What it comes down to is the older that I get, I realize it’s asking better questions. I worked in the call center so there are lots of different turnovers there. I know that there are certain times that I could dive into some of the stories, but I know that there are certain times and you know this too, especially people reading, your gut tells you shouldn’t hire them. They look good on paper but there’s something about them and you like them, but your gut tells you, “No, not at all.” Quite honestly, I’ve gone through a couple of different lawsuits before that had nothing to do with me. It was the other person who was looking for money. A lot of these bad hires came when I second-guessed my gut. When I was in the call center industry, specifically since I was held accountable for sales, I would always want to be the last part of the hiring process. I want to make sure that I’m asking some questions. I want to make sure the overall quality is there. We even do that to this day. I could go into stories, but it always comes down to your guts going to tell you right away and if you get that uneasy feeling, almost 9 out of 10, it does ends in a bad situation.
Let’s shift to Facebook ads. What are the top 1 or 2 things that you see people doing with Facebook ads? It could be influencers, marketing agencies, whatever it is that drives you crazy, that you do not think people should be doing.
I created a webinar on this. I can give people access to this as well, it’s quite simple. What a lot of people do is this. We have three different levels of the funnel and essentially the three different levels of a funnel are you have the top. That is cold audience that you have never met before. The middle part are people that already know, like and trust you. The bottom are looking to buy something from you. Essentially, what happens is this. Most marketers I see are greedy. That’s totally cool, but they leave a lot of money on the table. What they do is they go after this cold audience who’s never seen their stuff before and they’re like, “I’m going to get people to buy my shiny stuff. I’m going to need people to buy because they’re going to buy it right now.” I’m going to test the red ad, the yellow ad, the green ad, the blue ad, the yellow landing page, the purple landing page, the green landing page, this other audiences, and it matches it all together.
All of a sudden, what ends up happening, and this happens with everyone, is you mash it all together. Only about 10% of the ads that you’re going to run are even going to be profitable for you online anyway. If you’re trying to test the color of the ad, the color of the landing page, the different audiences, the red, the green, the black, the blue, there’s this thing called attribution. It gets more jumbled up like mashed potatoes and nobody knows where their money’s coming from. Some people think that they know where their money’s coming from. What I do is when someone first meets me like in a relationship for an ad, I don’t care if they click, watch, buy, I’m going to get him into the middle of the funnel. What I see many marketers do is they go after that sale like dating. I’m going to walk into the bar. You want to get married and have kids? It doesn’t work that way. What I’m more interested in is building a relationship.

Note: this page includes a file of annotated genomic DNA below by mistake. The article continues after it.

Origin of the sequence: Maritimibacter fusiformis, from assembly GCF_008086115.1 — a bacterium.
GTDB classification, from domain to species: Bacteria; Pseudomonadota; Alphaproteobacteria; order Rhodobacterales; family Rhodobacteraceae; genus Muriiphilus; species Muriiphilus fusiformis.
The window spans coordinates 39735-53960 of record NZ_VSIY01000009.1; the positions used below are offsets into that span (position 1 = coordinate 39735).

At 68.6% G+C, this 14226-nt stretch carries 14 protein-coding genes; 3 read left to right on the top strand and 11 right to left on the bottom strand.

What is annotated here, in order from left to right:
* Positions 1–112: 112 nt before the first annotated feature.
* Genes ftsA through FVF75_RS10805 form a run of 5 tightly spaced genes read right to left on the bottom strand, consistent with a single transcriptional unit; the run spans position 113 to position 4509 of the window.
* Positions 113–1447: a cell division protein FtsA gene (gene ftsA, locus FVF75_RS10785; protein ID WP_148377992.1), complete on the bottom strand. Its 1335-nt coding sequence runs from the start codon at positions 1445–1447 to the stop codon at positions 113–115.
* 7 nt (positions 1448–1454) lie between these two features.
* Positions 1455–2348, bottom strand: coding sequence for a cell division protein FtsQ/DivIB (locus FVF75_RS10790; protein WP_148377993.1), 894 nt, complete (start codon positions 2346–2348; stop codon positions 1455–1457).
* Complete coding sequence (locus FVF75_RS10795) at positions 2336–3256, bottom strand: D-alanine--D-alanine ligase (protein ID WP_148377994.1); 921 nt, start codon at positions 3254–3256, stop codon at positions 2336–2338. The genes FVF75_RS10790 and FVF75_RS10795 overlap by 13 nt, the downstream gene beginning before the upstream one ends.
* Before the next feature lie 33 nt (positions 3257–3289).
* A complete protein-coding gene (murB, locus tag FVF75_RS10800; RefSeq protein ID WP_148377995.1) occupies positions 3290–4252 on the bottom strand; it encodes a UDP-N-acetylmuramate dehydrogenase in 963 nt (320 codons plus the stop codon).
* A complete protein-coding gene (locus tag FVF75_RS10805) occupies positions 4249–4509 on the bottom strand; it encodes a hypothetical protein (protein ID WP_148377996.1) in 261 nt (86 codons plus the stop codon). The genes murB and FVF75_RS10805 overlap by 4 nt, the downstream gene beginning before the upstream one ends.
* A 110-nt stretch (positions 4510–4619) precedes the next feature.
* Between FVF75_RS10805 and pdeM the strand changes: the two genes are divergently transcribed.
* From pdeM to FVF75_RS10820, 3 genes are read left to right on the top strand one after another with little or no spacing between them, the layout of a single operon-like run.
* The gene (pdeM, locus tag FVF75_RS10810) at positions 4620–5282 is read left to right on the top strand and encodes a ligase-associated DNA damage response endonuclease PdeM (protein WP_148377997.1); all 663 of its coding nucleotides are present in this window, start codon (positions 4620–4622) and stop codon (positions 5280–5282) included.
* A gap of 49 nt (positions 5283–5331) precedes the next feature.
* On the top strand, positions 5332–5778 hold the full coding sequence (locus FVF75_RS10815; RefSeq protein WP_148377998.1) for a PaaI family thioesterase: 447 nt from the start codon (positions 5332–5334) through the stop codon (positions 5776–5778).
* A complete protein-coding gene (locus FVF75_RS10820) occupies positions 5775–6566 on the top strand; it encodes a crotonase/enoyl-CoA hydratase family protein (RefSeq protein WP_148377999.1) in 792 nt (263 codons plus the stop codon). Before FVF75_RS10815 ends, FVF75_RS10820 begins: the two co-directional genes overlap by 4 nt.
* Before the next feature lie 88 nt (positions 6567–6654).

When we were in Croatia together, I had a big a-ha with one of the other people who were there with us. They said, “Good branding in an overcrowded market will still allow you to be able to charge premium prices.” If I’m saying, “Buy this shiny stuff.” There’s no branding and there’s no marketing, you’re getting people to buy right there. It’s a small market. Those are people who are ready to buy right now. If I’m able to build my brand and start setting up that influence, it’s a lot of stuff that I teach, especially right here where my propaganda is strong, I’ll show you how to set up good propaganda for your branding. When it comes time to thinking about hiring or outsourcing or you’re the first one that comes to mind, not because, “Look at my 10% off special that I run.” That’s a commodity. I’m going to show you how to grow a brand so you can charge that extra premium. Many people are messing this up and they’re leaving so much money on the table. They get greedy, “Buy my stuff.” It’s so bad.
When I hear propaganda, I think of Hunger Games, big-screen telling you to follow the government. When you say propaganda for a brand, for Facebook ads, can you define that a little bit more?
I’m going to give you three different propaganda stories. A lot of people take it as faith. This is going to be a little creepy because some people are going to be like, “I believe this for a long time.” It’s marketing. The first example, diamonds. Diamonds are not rare. Do you know why they charge 2.5 months’ salary for diamonds?
It gets marketing.
In World War II, they had these brass bands and gold bands, but all these people are coming back from the war. It was one way before they left and when they’re coming back to the beers that had all these extra diamond things. They tested out 1, 2, 3 months’ salary. It’s stuck at 2.5 months’ salary because of marketing. They’re not rare. People are like, “I got this rare diamond.” It’s cut special, but the reason you pay $20,000 for it is because you got suckered in. It’s only worth $20,000 because that’s what they said. Another great one is milk. Milk does the body good. Milk takes care of osteoporosis. Milk helps the bones. This is big. When I was a kid, milk does the body good. Not one thing.
Milk is not good for you overall.